By all odds, the spunky little Jack Russell mix with the incredibly bright eyes and growing affinity for chasing birds really shouldn’t be alive today.
She was locked in a crate at home when the building caught fire, generating so much heat that the plastic crate lid melted and dripped, leaving her with nasty burns over most of her body. The lone reason she even made it as far as the St. Charles Hospital and Clinic in St. Charles, Mo., was that the ambulance she rode in after being rescued happened to be outfitted with an oxygen mask for small animals.
It was the only one of 22 in the area so equipped.
“Her burns were extensive and she was unconscious when she got here,” recalled Mike Crecelius, DVM, a small-animal practitioner who treated her at the clinic. “Her prognosis was quite poor.”
That now, five months later, the puppy is doing quite well is a testament to a number of factors—among them the attentive care of clinic staff, a swiftly implemented care plan that included laser therapy, and, in no small measure, the will to survive exhibited by the dog herself.
As a case study, her story illuminates the power of a committed, creative effort in the face of long odds.
Even the patient’s newly minted name reflects the glow she has brought to the life of the clinic and to those touched by her story.
“We were quite clever,” said Debbie Decker, the 15-year clinic office manager who adopted the resilient puppy.
Patient: A 9-week-old, 5-pound Jack Russell mix named Ember.
Problem: Extensive burns to the head and along the back; tips of ears charred off; considerable sloughing on trunk.
Treatment plan and procedure: Dr. Crecelius has treated a fair number of burn victims in his more than 30 years as a practitioner, but Ember’s case is one of the worst he has seen.
She presented unconscious Dec. 15, 2010, and he quickly worked to stabilize her and assess her burns. As she regained consciousness, pain medication became an important part of the mix.
A consultation with the dog’s owner established that the owner was not in a position to pay for her treatment, so he relinquished ownership to the clinic. During the first few weeks of care, the puppy went home with Crecelius.
From the beginning of her clinic stay, Ember was winning over hearts. Even on her most painful days, she seemed to look into staff members’ eyes and tracked their movements in exam and treatment rooms.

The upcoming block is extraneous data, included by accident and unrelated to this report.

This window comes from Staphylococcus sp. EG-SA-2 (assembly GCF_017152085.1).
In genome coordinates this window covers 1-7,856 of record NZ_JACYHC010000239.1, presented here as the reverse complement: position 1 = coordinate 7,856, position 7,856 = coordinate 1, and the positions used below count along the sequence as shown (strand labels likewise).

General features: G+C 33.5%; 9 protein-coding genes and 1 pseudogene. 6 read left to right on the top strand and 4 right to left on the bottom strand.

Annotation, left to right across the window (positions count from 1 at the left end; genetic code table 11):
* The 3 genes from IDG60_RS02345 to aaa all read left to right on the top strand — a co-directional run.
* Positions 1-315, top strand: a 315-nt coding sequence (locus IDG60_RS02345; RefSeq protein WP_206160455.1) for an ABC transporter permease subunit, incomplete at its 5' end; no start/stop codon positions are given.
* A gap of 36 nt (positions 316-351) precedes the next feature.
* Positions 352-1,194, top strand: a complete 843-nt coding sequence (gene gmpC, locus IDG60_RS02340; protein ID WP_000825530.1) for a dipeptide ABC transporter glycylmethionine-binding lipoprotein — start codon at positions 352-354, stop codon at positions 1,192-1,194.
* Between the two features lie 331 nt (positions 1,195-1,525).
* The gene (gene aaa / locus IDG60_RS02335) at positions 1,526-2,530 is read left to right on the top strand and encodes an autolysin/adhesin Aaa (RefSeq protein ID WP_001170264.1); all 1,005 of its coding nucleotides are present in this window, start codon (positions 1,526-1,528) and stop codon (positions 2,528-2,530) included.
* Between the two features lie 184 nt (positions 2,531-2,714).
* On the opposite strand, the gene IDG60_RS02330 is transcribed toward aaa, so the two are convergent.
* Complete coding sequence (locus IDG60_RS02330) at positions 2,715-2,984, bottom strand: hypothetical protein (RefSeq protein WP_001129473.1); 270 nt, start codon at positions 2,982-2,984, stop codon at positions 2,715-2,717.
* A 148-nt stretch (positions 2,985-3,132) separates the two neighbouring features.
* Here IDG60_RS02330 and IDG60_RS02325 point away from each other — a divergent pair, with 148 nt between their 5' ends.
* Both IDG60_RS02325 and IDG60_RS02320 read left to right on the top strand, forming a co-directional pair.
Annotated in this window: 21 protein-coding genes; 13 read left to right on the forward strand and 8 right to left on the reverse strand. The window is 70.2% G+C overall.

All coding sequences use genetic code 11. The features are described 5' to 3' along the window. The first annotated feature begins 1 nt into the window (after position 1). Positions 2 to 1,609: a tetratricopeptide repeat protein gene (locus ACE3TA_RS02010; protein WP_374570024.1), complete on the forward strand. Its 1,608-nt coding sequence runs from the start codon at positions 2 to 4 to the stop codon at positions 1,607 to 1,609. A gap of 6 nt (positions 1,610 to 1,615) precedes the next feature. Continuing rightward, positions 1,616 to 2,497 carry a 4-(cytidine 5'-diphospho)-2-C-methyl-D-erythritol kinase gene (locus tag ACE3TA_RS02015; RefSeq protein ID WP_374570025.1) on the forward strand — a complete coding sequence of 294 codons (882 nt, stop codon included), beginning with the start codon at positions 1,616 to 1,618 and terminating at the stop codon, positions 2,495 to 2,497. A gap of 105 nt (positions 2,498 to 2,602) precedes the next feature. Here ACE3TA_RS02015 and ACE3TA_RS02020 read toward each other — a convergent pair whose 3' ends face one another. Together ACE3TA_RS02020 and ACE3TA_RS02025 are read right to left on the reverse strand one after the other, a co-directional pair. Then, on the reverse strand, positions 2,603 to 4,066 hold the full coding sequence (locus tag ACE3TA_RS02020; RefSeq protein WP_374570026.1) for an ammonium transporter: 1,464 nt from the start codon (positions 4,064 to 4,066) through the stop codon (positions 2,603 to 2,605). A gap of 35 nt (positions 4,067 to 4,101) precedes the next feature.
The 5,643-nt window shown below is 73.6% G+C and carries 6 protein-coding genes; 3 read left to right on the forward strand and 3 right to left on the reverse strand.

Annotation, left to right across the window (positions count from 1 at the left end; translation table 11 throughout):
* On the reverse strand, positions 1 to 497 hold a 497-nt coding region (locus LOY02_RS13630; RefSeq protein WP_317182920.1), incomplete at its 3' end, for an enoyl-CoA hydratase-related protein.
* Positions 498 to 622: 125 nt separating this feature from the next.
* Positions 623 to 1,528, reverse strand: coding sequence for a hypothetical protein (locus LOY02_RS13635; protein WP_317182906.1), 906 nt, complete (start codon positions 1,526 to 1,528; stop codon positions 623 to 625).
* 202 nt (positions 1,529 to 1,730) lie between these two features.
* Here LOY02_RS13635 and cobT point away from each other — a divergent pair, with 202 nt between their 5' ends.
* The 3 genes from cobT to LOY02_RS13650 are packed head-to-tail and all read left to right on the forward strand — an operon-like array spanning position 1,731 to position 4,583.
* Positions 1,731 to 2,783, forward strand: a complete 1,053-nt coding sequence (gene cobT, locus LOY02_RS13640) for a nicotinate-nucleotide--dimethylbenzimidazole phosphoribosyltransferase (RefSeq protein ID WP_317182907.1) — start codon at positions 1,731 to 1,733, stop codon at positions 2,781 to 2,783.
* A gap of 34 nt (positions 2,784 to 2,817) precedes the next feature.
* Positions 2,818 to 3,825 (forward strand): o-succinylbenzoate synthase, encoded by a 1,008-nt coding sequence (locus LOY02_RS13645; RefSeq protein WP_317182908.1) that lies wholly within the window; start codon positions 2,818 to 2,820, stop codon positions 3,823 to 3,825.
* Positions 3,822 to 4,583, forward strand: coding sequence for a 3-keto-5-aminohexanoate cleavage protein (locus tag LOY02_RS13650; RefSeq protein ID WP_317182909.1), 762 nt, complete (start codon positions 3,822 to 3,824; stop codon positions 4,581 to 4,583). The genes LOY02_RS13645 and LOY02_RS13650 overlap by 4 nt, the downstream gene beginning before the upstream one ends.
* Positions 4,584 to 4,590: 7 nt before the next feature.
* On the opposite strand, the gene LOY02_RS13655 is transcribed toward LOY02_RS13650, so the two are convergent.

Also from the start, Crecelius worried that staff efforts would be in vain. Often burn patients—even those whose skin damage isn’t life-threatening—suffer thermal and smoke damage to their lungs that causes expectations to swiftly decline, he explained. Ember’s brother was in the crate with her and didn’t survive. “We were surprised she didn’t succumb,” the doctor said.
To a treatment regimen of burn gels, bandaging and antibiotics, Crecelius added Class IV laser therapy administered every day for the first week of laser treatment, then three times a week thereafter. In previous wound cases, he had found the clinic’s Companion Therapy Laser effective in stimulating healing.
The clinic has had therapeutic laser equipment since 2009, when a staff member attended a demonstration and was impressed by its effects. Clinic administrators chose the Companion Therapy by LiteCure laser based on its reputation for reliability and return on investment.
Despite the stories of success, Crecelius was skeptical.
“Highly skeptical,” he said. “But I’m on board now.”
As the clinic has used the laser to treat degenerative joint disease, otitis, wounds, post-operative pain and other conditions, Crecelius has come to see the light. It also helps that he has enjoyed relief for his own knee, on which he had cruciate repair surgery years ago.
“I don’t understand why laser therapy isn’t used more in human medicine,” he said.
So the doctor was quick to include the laser in his treatment plan for Ember, using the contaminated-wound setting at 2 watts. And Ember started healing faster than anyone at the clinic expected.
“Now, was she healing faster because of the laser, because of her young age or both? Who knows?” Crecelius said. “All I know is we were experiencing success.”
It wasn’t long before Ember didn’t require pain medication anymore. But in her own mind, she did require the attention of everyone coming into the clinic.
“She became a little celebrity,” Decker said.
Results and long-term prognosis: One of those smitten with Ember as office pet is clinic client Sharman Klinefelter.
“She projects a very special I’m-not-afraid attitude,” Klinefelter said. “When I open the door, she barrels over to see me. And she doesn’t run, she hop-runs—as fast as her little legs can carry her.”
Klinefelter wanted to do something nice for Ember, so when Crecelius suggested she start a campaign to outfit the other 21 St. Charles County ambulances with animal-size oxygen masks, she and her sister took photos, made posters and put collection jars around town. By late March, the effort had netted $1,200—enough for 20 masks, with one more to go.
“It was easy,” Klinefelter said. “I’m not a great photographer, but Ember’s spirit comes through in those pictures, and people want to do what they can to help.”
These days, Ember is providing more help as a poster puppy than she needs herself. She will always have some scars, but she didn’t need any skin grafts—to the surprise of many on her care team. Two months after she first came in, she was essentially healed, Crecelius said.
Decker is convinced laser therapy played a “huge role” in Ember’s recovery, and she couldn’t be happier.
“She’s quite a little treasure,” she said.
This Education Series article is underwritten by LiteCure LLC of Newark, Del.